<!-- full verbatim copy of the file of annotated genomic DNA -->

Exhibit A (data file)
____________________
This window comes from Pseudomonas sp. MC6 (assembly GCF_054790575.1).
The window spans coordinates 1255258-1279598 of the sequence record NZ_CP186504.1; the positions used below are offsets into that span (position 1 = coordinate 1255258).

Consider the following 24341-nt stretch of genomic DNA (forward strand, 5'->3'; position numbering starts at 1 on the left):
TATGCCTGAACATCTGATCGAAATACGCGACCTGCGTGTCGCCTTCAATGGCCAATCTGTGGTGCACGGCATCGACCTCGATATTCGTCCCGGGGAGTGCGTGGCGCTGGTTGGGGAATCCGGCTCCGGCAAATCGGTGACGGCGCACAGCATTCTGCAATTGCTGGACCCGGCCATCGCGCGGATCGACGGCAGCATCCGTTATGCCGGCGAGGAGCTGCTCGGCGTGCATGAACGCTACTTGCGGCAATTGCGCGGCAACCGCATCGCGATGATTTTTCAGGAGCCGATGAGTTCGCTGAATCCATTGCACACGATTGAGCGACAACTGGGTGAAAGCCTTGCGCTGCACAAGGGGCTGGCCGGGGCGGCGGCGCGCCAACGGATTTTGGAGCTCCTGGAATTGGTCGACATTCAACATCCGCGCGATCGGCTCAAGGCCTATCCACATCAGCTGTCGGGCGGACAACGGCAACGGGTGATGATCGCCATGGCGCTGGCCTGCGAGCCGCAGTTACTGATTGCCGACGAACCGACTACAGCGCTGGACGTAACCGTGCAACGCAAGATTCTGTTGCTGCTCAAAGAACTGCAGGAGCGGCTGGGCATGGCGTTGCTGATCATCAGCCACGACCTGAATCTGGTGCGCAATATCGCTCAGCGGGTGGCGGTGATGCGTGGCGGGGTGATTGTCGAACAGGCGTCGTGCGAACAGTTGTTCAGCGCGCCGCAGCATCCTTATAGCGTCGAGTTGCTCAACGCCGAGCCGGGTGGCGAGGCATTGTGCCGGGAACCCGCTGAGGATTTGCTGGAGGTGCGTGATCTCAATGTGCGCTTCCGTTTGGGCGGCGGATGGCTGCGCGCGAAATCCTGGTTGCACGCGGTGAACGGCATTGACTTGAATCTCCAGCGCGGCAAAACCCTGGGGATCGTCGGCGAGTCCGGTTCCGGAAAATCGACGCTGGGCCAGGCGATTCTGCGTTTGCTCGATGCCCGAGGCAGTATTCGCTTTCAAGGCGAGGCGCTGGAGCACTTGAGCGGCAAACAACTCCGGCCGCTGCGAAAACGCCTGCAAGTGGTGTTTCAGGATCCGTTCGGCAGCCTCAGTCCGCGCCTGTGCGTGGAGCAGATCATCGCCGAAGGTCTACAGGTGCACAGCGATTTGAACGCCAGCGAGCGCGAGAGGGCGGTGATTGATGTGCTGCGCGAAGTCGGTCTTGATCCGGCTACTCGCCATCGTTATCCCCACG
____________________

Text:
This window comes from Pseudomonas sp. MC6 (assembly GCF_054790575.1).
The window spans coordinates 1255258-1279598 of the sequence record NZ_CP186504.1; the positions used below are offsets into that span (position 1 = coordinate 1255258).

Consider the following 24341-nt stretch of genomic DNA (forward strand, 5'->3'; position numbering starts at 1 on the left):
TATGCCTGAACATCTGATCGAAATACGCGACCTGCGTGTCGCCTTCAATGGCCAATCTGTGGTGCACGGCATCGACCTCGATATTCGTCCCGGGGAGTGCGTGGCGCTGGTTGGGGAATCCGGCTCCGGCAAATCGGTGACGGCGCACAGCATTCTGCAATTGCTGGACCCGGCCATCGCGCGGATCGACGGCAGCATCCGTTATGCCGGCGAGGAGCTGCTCGGCGTGCATGAACGCTACTTGCGGCAATTGCGCGGCAACCGCATCGCGATGATTTTTCAGGAGCCGATGAGTTCGCTGAATCCATTGCACACGATTGAGCGACAACTGGGTGAAAGCCTTGCGCTGCACAAGGGGCTGGCCGGGGCGGCGGCGCGCCAACGGATTTTGGAGCTCCTGGAATTGGTCGACATTCAACATCCGCGCGATCGGCTCAAGGCCTATCCACATCAGCTGTCGGGCGGACAACGGCAACGGGTGATGATCGCCATGGCGCTGGCCTGCGAGCCGCAGTTACTGATTGCCGACGAACCGACTACAGCGCTGGACGTAACCGTGCAACGCAAGATTCTGTTGCTGCTCAAAGAACTGCAGGAGCGGCTGGGCATGGCGTTGCTGATCATCAGCCACGACCTGAATCTGGTGCGCAATATCGCTCAGCGGGTGGCGGTGATGCGTGGCGGGGTGATTGTCGAACAGGCGTCGTGCGAACAGTTGTTCAGCGCGCCGCAGCATCCTTATAGCGTCGAGTTGCTCAACGCCGAGCCGGGTGGCGAGGCATTGTGCCGGGAACCCGCTGAGGATTTGCTGGAGGTGCGTGATCTCAATGTGCGCTTCCGTTTGGGCGGCGGATGGCTGCGCGCGAAATCCTGGTTGCACGCGGTGAACGGCATTGACTTGAATCTCCAGCGCGGCAAAACCCTGGGGATCGTCGGCGAGTCCGGTTCCGGAAAATCGACGCTGGGCCAGGCGATTCTGCGTTTGCTCGATGCCCGAGGCAGTATTCGCTTTCAAGGCGAGGCGCTGGAGCACTTGAGCGGCAAACAACTCCGGCCGCTGCGAAAACGCCTGCAAGTGGTGTTTCAGGATCCGTTCGGCAGCCTCAGTCCGCGCCTGTGCGTGGAGCAGATCATCGCCGAAGGTCTACAGGTGCACAGCGATTTGAACGCCAGCGAGCGCGAGAGGGCGGTGATTGATGTGCTGCGCGAAGTCGGTCTTGATCCGGCTACTCGCCATCGTTATCCCCACG